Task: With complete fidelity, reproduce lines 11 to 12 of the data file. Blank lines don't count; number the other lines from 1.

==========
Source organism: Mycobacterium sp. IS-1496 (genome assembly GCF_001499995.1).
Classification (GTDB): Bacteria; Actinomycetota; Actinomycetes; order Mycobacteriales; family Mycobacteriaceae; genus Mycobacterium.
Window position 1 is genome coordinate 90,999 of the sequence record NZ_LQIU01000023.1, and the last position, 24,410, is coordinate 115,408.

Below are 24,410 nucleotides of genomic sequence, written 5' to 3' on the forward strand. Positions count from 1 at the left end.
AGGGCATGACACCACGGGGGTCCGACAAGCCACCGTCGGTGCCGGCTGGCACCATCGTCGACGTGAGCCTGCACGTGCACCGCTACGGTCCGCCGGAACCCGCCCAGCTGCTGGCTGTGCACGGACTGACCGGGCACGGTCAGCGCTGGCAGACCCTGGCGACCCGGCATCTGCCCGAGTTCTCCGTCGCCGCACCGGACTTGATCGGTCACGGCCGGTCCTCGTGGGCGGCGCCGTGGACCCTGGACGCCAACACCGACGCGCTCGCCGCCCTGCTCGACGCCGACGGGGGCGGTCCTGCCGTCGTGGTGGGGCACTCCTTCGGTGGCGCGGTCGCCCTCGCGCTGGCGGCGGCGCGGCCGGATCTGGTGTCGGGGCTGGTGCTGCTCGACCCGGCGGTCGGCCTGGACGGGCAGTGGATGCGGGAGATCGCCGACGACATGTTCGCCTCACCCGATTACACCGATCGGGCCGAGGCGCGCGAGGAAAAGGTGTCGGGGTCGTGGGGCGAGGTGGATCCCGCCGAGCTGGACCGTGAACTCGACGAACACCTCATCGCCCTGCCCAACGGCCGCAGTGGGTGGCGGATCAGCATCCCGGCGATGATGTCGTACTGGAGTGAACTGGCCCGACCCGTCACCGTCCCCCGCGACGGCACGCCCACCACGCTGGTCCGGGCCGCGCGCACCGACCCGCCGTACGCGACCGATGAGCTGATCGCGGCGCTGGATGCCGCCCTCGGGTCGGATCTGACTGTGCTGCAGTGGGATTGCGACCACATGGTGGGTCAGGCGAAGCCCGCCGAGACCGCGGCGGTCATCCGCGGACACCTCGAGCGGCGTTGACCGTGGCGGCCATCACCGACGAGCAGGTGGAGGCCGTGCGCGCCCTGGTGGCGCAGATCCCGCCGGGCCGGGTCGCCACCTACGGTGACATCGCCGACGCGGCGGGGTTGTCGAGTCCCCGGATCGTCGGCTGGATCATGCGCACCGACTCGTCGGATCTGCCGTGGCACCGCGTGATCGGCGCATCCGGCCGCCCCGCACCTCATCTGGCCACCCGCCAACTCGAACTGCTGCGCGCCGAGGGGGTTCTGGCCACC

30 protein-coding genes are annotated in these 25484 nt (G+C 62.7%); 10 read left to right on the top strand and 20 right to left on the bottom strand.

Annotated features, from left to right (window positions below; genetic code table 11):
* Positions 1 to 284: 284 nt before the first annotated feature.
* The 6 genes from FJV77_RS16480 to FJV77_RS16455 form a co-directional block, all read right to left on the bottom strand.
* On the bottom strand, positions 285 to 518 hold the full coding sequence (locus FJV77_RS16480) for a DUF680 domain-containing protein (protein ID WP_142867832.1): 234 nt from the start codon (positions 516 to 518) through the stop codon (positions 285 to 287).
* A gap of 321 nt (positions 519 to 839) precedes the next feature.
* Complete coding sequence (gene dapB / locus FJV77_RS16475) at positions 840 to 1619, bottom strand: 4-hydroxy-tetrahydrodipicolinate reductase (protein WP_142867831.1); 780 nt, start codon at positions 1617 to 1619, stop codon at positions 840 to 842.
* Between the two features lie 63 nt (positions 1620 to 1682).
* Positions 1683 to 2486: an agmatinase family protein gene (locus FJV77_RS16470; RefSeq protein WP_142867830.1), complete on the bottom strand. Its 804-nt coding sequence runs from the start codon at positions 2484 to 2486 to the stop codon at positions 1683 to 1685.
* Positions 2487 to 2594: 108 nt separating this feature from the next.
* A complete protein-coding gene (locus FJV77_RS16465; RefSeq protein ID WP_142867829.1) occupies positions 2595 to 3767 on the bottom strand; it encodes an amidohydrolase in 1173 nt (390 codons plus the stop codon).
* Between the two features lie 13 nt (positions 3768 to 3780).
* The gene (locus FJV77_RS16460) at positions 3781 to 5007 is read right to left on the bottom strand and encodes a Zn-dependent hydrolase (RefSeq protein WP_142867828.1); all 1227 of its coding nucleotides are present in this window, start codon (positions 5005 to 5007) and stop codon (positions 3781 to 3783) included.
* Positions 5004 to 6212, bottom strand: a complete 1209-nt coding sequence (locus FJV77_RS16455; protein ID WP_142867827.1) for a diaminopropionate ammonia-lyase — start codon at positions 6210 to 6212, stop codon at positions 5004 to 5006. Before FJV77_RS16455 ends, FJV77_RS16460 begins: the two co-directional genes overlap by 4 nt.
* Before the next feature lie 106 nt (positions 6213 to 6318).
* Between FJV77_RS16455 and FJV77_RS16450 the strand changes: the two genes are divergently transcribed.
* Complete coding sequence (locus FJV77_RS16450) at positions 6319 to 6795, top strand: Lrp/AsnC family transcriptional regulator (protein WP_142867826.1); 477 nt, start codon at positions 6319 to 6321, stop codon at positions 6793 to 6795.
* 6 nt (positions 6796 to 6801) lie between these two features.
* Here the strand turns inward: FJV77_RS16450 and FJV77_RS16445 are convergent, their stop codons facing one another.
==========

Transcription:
* A gap of 321 nt (positions 519 to 839) precedes the next feature.
* Complete coding sequence (gene dapB / locus FJV77_RS16475) at positions 840 to 1619, bottom strand: 4-hydroxy-tetrahydrodipicolinate reductase (protein WP_142867831.1); 780 nt, start codon at positions 1617 to 1619, stop codon at positions 840 to 842.